Domain inventory pattern

Domain inventory pattern

Domain Inventory is a design pattern, applied within the service-orientation design paradigm, whose application enables creating pools of services, which correspond to different segments of the enterprise, instead of creating a single enterprise-wide pool of services. This design pattern is usually applied when it is not possible to create a single inventory of services[1] for whole of the enterprise by following the same design standards across the different segments of the enterprise. The Domain Inventory Design pattern by Thomas Erl asks, "How can services be delivered to maximize recomposition when enterprise-wide standardization is not possible?" and is discussed as part of this podcast.



As per the guidelines of the Enterprise Inventory design pattern, it is beneficial to create a single inventory that spans the whole of the enterprise as it results in services that are more standardized, interoperable and easily composable. However, there may be situations when a single enterprise-wide inventory cannot be created. This could be because of a number of reasons including:

  • management issues e.g. who will own the services and who will be responsible for their maintenance?
  • the organization is spread across different geographic locations.
  • different segments of the organization are supported by different IT departments and the technologies used are not the same.
  • some segments of the organization might not be ready for transition towards service-orientation.
  • a pilot project needs to be undertaken just to ascertain the effectiveness of SOA.
  • as per the guidelines of the Standardized Service Contract, it may be very difficult to create standardized data models across the enterprise.
  • cultural issues, e.g. IT managers not willing to give up control they have over the way different projects are developed.

Considering the above-mentioned factors, it is rather more practical to build smaller groups of services whereby the scope of a group relates to a well-defined domain boundary within the enterprise[2]. This is exactly what is advocated by the Domain Inventory[3] design pattern. By limiting the scope of a service inventory, it becomes easier to develop and manage a group of related services[4].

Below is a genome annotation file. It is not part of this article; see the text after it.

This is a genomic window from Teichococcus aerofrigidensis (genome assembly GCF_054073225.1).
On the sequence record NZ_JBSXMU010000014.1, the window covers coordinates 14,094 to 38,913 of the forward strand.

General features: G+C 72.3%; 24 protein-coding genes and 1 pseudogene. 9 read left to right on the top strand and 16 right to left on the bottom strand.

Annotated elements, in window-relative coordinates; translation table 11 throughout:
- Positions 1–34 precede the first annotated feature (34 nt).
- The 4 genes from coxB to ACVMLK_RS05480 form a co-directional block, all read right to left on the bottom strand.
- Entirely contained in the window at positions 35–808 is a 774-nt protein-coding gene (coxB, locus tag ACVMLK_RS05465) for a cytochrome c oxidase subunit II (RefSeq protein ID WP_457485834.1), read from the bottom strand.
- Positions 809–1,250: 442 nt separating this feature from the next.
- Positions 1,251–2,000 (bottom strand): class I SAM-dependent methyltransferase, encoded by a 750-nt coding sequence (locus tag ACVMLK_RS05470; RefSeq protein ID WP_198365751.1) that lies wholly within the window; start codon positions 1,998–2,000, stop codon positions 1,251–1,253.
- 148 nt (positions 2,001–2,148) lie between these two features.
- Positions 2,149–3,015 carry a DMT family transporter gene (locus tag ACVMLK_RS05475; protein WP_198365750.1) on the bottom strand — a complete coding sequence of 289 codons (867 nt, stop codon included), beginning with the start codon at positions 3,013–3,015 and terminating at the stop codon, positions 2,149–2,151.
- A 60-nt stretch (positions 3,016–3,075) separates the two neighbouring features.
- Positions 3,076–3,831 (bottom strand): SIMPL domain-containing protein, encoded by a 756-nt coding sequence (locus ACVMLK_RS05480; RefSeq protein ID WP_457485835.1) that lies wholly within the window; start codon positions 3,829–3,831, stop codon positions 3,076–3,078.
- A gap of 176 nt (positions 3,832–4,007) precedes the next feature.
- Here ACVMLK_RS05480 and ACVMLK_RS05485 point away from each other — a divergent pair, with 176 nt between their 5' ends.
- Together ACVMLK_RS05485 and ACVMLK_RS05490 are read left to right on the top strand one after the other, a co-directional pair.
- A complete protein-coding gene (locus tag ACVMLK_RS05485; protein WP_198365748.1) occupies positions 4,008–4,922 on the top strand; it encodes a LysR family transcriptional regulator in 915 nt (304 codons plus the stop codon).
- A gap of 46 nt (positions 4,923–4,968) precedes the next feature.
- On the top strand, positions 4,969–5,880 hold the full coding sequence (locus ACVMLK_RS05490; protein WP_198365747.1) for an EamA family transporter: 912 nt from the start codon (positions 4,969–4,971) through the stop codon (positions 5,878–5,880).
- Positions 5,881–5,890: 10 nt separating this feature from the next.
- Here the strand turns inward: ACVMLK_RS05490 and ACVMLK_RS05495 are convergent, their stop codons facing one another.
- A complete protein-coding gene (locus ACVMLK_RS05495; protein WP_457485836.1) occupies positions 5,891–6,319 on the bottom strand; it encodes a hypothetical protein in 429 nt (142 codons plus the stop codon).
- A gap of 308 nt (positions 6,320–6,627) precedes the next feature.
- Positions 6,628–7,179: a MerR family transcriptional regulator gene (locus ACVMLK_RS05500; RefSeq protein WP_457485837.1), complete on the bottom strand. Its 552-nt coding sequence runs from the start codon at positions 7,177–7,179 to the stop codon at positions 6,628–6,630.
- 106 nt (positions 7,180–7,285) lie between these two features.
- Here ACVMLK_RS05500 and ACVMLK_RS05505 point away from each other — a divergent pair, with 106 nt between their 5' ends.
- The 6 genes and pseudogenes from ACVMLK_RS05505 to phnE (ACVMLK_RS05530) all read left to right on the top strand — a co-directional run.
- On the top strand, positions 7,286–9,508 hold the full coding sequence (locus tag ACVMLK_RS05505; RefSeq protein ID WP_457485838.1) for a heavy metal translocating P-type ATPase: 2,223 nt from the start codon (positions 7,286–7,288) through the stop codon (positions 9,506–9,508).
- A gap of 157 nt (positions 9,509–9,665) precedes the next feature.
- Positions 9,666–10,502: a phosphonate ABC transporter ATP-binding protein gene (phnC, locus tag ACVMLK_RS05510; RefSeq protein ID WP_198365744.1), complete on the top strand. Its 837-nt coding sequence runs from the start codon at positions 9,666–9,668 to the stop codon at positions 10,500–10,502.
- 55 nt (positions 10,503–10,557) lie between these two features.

Diagram A
Diagram A
An enterprise consisting of two domain inventories. Services in each inventory are standardized independently according to the established boundary of the domain.

In order to apply this design pattern, a well-defined boundary needs to be established inside the enterprise that would usually correspond to a particular business area of the enterprise[5]. For example, sales department, customer services department, etc. It is important that any domains created relate to the business domains as it helps to keep the service inventory in sync with the business models as they evolve over time. Having established a well-defined boundary, the next step is to create a set of design standards that would regulate the extent to which the service-orientation design principles would be applied and any other related conventions, rules and restrictions e.g. how to create the data models, how to name the service functions, etc. By having these design standards in place, standardized set of services can be developed that are specifically attuned to work within the limitations of the respective organizational segment. As the services are standardized, they can be easily composed without the requirement of any bridging mechanisms.


If the established boundary of a domain does not correspond to an actual business domain then it might prove difficult to maintain such an inventory of services because of the managerial cross-over. Each domain inventory now corresponds to a specific set of standards that may be different from rest of the domain inventories. As a result, when it comes to composing a solution out of services that belong to different domain inventories, some sort of transformation mechanisms may be required in order for the messages to be sent between different service inventories. For example, services within domain inventory A may be using XML schemas that are less granular as compared to the schemas used by the services belonging to domain inventory B. Design patterns like the Data Model Transformation[6], the Data Format Transformation[7] and the Protocol Bridging[8] design patterns can be applied in order to address the different transformation requirements[9].
Another important factor is that as different domain inventories are being built by different project teams, there is a higher chance of developing services with duplicate functionality as each team is unaware of the requirements of the other business processes that are being automated.


  1. ^ Service Inventory
  2. ^ Mauro et al. Standardized Device Services – A Design Pattern for Service Oriented Integration of Medical Devices [Online]. Date accessed: 7 April 2010
  3. ^ Domain Inventory design pattern
  4. ^ Mauro. et al. Service Oriented Device Integration - An Analysis of SOA Design Patterns. [Online], pp.1-10, 2010 43rd Hawaii International Conference on System Sciences, 2010. Date accessed: 7 April 2010.
  5. ^ Thomas Erl,Herbjörn Wilhelmsen Domain Inventory pattern[Online]. Date accessed:7 April 2010.
  6. ^ Data Model Transformation design pattern
  7. ^ Data Format Transformation design pattern
  8. ^ Protocol Bridging design pattern
  9. ^ Thomas Rischbeck.ESB Pattern: What Is the ESB?[Online].Date accessed: 22 April 2010.

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